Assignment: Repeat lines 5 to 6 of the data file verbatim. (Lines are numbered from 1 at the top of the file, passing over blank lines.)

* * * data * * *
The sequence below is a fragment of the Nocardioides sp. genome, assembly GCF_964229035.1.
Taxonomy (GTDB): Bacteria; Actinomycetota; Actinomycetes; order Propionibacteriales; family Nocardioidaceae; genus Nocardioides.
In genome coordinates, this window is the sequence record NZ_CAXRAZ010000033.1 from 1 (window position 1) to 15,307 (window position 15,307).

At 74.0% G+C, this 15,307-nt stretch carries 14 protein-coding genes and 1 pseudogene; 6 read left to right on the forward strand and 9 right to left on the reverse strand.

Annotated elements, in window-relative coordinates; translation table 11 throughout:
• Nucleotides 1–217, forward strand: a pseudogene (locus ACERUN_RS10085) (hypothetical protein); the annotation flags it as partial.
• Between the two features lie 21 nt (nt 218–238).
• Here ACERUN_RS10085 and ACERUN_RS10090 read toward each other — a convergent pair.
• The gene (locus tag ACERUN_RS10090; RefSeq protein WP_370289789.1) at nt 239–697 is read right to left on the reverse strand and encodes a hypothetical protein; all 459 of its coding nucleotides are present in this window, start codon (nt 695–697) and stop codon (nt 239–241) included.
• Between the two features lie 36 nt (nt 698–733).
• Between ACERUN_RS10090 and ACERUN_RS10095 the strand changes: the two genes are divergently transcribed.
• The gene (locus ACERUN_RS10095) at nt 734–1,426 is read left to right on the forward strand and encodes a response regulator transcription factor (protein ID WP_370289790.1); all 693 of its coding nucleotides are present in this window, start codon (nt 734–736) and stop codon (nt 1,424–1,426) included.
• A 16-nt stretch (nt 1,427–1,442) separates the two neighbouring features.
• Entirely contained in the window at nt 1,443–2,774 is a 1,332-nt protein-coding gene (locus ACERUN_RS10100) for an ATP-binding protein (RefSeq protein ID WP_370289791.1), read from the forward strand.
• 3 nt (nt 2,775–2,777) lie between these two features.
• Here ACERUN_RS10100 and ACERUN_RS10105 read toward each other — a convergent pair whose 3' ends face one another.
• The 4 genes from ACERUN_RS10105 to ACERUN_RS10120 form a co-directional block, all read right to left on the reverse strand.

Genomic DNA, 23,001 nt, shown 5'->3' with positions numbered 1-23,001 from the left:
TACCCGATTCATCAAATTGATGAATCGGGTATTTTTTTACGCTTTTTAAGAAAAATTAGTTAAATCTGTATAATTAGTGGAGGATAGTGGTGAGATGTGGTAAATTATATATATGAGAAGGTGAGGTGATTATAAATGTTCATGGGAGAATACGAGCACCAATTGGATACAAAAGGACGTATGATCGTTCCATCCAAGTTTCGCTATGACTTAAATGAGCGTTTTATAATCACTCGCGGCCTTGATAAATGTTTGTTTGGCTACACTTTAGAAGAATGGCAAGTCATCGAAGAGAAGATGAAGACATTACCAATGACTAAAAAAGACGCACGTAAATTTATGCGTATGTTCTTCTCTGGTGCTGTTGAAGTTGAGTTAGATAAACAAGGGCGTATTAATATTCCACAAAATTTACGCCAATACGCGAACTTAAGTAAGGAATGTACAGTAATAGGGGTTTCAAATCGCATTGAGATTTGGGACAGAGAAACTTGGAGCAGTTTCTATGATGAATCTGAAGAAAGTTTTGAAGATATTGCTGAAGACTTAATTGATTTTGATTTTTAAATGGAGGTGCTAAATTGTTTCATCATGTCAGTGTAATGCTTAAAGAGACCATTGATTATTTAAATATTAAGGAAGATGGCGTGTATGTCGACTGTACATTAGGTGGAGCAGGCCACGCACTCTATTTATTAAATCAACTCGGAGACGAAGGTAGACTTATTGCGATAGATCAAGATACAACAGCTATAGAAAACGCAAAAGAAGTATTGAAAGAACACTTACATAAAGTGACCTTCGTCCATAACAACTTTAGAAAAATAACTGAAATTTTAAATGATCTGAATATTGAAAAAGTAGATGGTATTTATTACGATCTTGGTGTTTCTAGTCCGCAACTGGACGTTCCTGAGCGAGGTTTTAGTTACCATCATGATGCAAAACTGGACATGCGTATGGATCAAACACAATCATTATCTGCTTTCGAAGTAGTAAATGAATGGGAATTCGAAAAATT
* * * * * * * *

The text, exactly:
Annotated elements, in window-relative coordinates; translation table 11 throughout:
• Nucleotides 1–217, forward strand: a pseudogene (locus ACERUN_RS10085) (hypothetical protein); the annotation flags it as partial.